In addition to the 25,000 drawings and 90,000 prints dating from the Middle Ages to the present, the Städel Department of Prints and Drawings oversees a unique holding of some 120 sketch books, most of them of German artists of the nineteenth century, such as Asmus Jacob Carstens, Carl Morgenstern, Karl Wilhelm Wach, Emil Lugo, Hans Thoma and many more. Due to the fragile state of the binding and paper, these rather special works of art may currently only be viewed in the Study Room in exceptional circumstances. To make them fully accessible to the general public again, they were subjected to extensive restoration efforts until the end of 2019, after which they were digitalised and published online as part of the Städel Städel Digital Collection.
The project is supported by the Ernst von Siemens Kunststiftung and the Hermann Reemtsma Stiftung within the framework of the initiative „Kunst auf Lager“.
The year 2019 saw the completion of extensive restoration work on Arnold Böcklin’s “Portrait of the Actress Fanny Janauschek”. During an earlier measure to line the painting with a thermoplastic adhesive, the application of excessive heat and pressure led to the irreversible deformation of the pastosity throughout the surface. The subsequent use of an excessively aggressive solvent to remove old varnish moreover caused damage to many of the extremely sensitive dark glazes. The natural resin varnish then applied in several layers later darkened and yellowed severely. To the extent possible, all earlier conservation and restoration materials have meanwhile been removed from the original painted surface and losses in the paint retouched by a reversible method. The elaborate restoration was carried out with funds from the Ladies’ Society of the Städelscher Museums-Verein.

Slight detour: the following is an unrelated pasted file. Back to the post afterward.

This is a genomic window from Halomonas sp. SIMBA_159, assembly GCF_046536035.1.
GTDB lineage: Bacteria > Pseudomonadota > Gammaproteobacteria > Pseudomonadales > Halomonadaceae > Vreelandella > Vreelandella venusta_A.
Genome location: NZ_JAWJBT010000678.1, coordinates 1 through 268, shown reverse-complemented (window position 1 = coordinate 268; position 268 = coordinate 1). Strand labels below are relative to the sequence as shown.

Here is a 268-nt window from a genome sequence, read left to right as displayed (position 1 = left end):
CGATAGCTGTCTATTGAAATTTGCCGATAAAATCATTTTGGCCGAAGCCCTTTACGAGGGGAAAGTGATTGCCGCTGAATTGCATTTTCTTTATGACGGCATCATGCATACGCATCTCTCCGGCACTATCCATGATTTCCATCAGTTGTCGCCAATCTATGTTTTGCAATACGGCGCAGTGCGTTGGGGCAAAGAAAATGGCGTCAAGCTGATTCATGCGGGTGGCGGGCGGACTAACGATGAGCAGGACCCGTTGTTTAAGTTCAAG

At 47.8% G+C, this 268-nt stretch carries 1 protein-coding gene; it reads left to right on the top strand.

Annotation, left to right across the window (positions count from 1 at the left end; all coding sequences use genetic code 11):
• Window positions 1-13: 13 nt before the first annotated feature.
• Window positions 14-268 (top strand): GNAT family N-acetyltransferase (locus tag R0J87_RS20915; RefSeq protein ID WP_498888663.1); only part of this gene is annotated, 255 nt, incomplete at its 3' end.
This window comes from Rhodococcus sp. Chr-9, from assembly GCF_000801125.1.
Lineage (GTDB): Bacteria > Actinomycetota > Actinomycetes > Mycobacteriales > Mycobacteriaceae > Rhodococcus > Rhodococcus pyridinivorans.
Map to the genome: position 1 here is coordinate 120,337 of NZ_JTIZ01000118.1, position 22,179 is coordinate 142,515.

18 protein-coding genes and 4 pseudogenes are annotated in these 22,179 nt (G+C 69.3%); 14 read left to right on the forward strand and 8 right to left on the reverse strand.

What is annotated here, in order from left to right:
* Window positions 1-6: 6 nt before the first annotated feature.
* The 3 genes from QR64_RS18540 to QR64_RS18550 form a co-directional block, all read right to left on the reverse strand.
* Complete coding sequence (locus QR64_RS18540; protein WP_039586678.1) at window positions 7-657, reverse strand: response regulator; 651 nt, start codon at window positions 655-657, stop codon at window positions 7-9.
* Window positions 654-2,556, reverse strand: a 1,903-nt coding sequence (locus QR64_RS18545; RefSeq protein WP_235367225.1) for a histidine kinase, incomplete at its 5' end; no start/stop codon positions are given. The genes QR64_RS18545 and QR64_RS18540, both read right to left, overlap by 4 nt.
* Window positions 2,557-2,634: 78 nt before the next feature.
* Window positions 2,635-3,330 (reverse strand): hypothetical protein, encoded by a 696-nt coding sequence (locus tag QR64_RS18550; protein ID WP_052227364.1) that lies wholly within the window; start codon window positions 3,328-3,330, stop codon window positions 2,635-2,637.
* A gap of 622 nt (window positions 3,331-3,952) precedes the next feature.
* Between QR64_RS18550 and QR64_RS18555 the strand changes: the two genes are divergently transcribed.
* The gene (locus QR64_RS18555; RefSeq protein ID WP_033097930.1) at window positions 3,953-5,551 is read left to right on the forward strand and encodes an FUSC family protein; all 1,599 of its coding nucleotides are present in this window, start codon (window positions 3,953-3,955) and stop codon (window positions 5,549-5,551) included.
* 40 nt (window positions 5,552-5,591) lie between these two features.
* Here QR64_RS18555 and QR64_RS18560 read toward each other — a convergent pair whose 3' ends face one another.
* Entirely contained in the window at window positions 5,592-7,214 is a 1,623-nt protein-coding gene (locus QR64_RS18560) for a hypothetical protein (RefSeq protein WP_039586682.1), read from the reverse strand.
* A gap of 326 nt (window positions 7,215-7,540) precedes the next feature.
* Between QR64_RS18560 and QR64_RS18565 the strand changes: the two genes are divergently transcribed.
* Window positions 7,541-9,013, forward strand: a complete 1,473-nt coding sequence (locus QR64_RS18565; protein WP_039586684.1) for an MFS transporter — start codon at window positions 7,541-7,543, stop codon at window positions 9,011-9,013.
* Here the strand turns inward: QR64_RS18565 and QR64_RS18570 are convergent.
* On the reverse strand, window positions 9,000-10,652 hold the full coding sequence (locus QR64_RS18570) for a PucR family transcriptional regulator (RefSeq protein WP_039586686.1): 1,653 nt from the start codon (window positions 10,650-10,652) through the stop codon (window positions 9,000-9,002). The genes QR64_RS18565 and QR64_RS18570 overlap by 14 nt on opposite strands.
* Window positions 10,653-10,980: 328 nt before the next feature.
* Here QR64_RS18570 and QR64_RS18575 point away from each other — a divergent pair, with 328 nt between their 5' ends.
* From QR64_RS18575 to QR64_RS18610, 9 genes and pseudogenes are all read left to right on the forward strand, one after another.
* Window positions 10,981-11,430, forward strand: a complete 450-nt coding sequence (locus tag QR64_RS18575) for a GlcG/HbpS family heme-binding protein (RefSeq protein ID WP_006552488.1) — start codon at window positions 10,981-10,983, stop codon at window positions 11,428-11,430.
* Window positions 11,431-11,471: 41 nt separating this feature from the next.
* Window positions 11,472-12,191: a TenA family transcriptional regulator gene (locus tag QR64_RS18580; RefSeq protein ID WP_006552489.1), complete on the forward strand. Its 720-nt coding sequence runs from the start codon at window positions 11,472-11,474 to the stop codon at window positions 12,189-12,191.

Caption: Arnold Böcklin, Portrait of the Actress Fanny Janauschek, 1861, Städel Museum, Frankfurt am Main, property of Städelscher Museums-Verein e.V.